Published on August 23rd, 2017 | by Subhash Nair1
Audi Malaysia Has Got it All Wrong… What They Need is More S, RS and quattro
In Malaysia, the premium market segment is VERY hotly contested. Mercedes-Benz and BMW take turns every decade to establish dominance, while Audi, Volvo, Jaguar-Land Rover, Lexus and Infiniti fight for the scraps. Either one of the top two premium carmakers can easily outsell these other 5 competitors in Malaysia COMBINED on any given year. In the first half of 2017, Mercedes-Benz and BMW sold approximately 6 and 5 cars respectively for every 1 car sold by ALL these other brands combined. That’s the unfair reality.
This isn’t an article that’s set up to insult these other premium automotive brands. They all make competitive, competent products. They each know what they are doing. They each have their own local office and individual strategies to deal with the smaller volume of sales. Some brands are shrinking, some are growing, some are maintaining their volumes.
But crucially, one of these brands isn’t quite living up to our expectations. It’s Audi, who are officially represented by Audi Malaysia. While their competitors run lean and expand with caution, Audi Malaysia keeps trying to break into higher volume sales, but we feel this isn’t the right thing to do given the reality we described in the first paragraph.
Here’s our take on how we think Audi ought to do things based on some of the realities of their brand and the Malaysian car market.
Focus on Developing a Local Understanding of Your Brand
The Audi brand has come a very long way. In Europe, the US, China, Australia and many other parts of the world, Audi has been seen as a genuine competitor of Mercedes-Benz and BMW. And YES, they are a genuine competitor, product-wise. Their cars are competitive and have been competitive for decades with these other premium German brands.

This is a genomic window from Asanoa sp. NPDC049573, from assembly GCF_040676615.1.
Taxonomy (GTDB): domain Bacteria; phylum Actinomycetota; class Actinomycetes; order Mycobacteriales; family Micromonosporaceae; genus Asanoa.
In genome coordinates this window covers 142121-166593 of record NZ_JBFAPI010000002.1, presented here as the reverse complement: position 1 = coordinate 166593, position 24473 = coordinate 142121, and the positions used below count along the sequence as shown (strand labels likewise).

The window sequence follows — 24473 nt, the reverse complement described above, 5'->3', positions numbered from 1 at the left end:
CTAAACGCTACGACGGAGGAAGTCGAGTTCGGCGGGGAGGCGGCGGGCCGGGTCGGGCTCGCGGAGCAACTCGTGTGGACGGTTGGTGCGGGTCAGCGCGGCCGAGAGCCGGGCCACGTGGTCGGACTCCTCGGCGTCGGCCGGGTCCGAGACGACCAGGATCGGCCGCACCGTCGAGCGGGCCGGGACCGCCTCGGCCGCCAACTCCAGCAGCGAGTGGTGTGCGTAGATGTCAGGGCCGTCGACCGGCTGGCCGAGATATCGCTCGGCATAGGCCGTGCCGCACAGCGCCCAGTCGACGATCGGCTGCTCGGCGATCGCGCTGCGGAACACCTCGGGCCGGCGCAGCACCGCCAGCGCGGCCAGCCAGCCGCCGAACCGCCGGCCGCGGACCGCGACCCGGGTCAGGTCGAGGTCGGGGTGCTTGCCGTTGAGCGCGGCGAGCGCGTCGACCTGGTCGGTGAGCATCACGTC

The problem is that in Malaysia, they only really made their presence felt after the first R8 around 2008.
That was the first time many Malaysians saw the beyond the number of rings in the brand’s logo and accepted Audis as viable Benz/Bimmer replacements. Prior to this, Audi had a similar standing to Saab. It was for weirdos who paid extra for cars that just weren’t easy to maintain in Malaysia.
Plus, by the late 2000s, the prefacelift E90 3-Series and W204 C-Class were getting to be a little boring in the looks department.
The Audi A4 (B8) came in with R8-style daytime running lights to save the day.
Then the A6 Hybrid came in to save the environment (before the competitors did hybrids, mind you).
Then the TT came in to make some average drivers feel like great drivers.
Then the R8 came allowing some owners to take on the feel good role of Iron Man.
We even saw the Q5 at the time where the SUV boom was just about to take off.
Of course, a lot of the work here was done by parallel importers, so we can’t really give all the credit to the official reps.
In any case, a handful of better alternative products brought the brand to the attention of many Malaysians… but frankly, that’s not enough.
BMW and Benz have been at it for DECADES in Malaysia. They have invested millions in Malaysia and not just in terms of brand marketing. They’ve built plants & facilities, trained aftersales personnel, cultivated arts programmes.
There are Malaysians whose families have worked for these brands for generations! One of them put their logo on a cliff in Ipoh and the other one put a smug sense of superiority in every fanboy’s heart. They’ve been doing the work here to assure Malaysians that they’re both here to be better than each other.
And look at those four models that built you up. Where are they now? The A4 is trying to steal away sales but with CBU pricing, everyone knows it’s a lost cause. The A6 has disappeared behind the Volvo S90/V90, E-Class and 5-Series launches.
The R8 and Q5 are absent and grey market importers have yet to bring them in for some reason. The TT is around but its presence has been more helpful in lowering prices of the previous gen TT in the grey market than in generating sales of the new one.
Audi Malaysia simply needs to keep building the brand’s reputation. They need to keep asking themselves what their brand can offer and why an average BMW or Mercedes owner would buy an Audi.